Look for the Federal Communications Commission to get a lot more oversight of its National Broadband Plan from the House Subcommittee on Communications, according to a memo sent to Democratic staffers that circulated April 16.
The briefing memo, for an April 21 hearing, "The National Broadband Plan: Deploying Quality Broadband Services to the Last Mile" which is focusing on the "broadband availability gap," says that hearing is one of "a series of hearings on specific proposals in the NBP," the subcommittee is teeing up.
On March 25, the subcommittee held its first hearing on the plan in its entirely, but now it also wants to drill down to particular proposals and sections, in this case chapters 4, 6 and 8 on availability. The FCC will have a number of action items for Congress as part of the plan, including potentially money to speed the migration of universal service from phone to broadband and incentive auctions for freeing up more spectrum for wireless broadband applications. The commission sees wireless as a key broadband player going forward.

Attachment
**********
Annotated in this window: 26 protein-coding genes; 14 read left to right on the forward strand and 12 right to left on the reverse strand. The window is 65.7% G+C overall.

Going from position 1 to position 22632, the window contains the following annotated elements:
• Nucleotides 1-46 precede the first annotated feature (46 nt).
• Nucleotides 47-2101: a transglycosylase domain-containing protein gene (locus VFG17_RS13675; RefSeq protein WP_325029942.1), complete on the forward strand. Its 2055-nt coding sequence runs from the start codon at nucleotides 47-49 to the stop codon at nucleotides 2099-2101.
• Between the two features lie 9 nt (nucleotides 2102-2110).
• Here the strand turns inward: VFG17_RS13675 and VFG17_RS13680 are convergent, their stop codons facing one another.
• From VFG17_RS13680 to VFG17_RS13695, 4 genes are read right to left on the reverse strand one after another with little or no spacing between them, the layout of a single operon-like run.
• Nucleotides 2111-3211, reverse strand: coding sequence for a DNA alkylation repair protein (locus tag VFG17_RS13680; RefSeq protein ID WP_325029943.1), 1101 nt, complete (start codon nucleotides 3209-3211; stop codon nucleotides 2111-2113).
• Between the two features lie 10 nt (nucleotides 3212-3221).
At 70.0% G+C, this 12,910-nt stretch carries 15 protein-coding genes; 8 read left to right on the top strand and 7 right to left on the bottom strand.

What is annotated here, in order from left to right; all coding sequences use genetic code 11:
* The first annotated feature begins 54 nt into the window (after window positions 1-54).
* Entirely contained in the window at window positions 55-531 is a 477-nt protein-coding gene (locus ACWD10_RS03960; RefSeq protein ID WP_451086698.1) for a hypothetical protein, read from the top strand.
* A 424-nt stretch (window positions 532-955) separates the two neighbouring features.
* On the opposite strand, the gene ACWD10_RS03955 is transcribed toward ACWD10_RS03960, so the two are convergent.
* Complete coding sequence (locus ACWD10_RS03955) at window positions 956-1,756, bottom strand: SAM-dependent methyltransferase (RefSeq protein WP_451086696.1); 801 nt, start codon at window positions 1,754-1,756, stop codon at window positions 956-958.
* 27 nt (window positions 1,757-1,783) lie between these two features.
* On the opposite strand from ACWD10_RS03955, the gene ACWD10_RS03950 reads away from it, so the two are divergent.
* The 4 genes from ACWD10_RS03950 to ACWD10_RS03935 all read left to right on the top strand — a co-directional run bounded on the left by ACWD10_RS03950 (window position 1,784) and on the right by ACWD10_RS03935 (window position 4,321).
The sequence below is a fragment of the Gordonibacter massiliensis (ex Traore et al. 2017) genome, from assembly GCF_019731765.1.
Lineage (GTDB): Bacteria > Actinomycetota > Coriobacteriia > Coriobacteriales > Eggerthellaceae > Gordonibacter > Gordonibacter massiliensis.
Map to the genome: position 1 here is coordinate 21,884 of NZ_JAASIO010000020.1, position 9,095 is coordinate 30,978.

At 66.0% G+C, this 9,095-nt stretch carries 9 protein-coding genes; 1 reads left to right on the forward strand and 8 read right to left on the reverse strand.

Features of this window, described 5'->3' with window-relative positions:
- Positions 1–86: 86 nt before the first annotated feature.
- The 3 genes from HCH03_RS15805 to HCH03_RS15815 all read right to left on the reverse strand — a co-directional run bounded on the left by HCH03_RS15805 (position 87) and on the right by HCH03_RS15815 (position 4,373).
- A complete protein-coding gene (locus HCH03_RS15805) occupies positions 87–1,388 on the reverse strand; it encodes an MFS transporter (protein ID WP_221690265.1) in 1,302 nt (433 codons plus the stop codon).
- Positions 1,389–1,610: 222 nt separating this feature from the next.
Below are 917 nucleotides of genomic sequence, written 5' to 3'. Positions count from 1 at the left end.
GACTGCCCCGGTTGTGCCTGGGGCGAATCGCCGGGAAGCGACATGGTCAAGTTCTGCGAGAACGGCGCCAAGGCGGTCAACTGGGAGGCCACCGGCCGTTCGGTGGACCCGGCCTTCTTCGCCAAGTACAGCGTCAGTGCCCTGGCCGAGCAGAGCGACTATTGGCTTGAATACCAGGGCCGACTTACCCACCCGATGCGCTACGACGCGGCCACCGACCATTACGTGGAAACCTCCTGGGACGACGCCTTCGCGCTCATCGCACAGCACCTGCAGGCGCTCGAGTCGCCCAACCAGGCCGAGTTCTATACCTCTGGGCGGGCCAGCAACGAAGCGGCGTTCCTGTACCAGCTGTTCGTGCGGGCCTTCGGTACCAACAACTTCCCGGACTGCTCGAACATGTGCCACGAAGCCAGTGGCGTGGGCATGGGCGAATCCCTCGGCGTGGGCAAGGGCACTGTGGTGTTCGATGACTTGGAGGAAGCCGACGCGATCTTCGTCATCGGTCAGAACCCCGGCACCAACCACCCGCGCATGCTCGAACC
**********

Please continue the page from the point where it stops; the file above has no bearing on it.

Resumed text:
Witnesses for the April 21 hearing, according to the memo (no witness list had been publicly posted at press time), will be Sharon Gillett, chief of the FCC's Wireline Competition Bureau; David Villano, assistant administrator of the telecommunications program at the USDA (the Department of Agriculture is handing out broadband stimulus grants and loans); Joe Garcia, regional vice president, National Congress of American Indians; Austin Carroll, GM, Hopkinsville Electric System and Mark Dankberg, chairman and CEO of Viasat.
The hearing will look at universal service issues, pole attachments and rights of way, municipal nets, speed and price issues and competition policy as it vets the plan's adoption spurs for both underserved and unserved communities.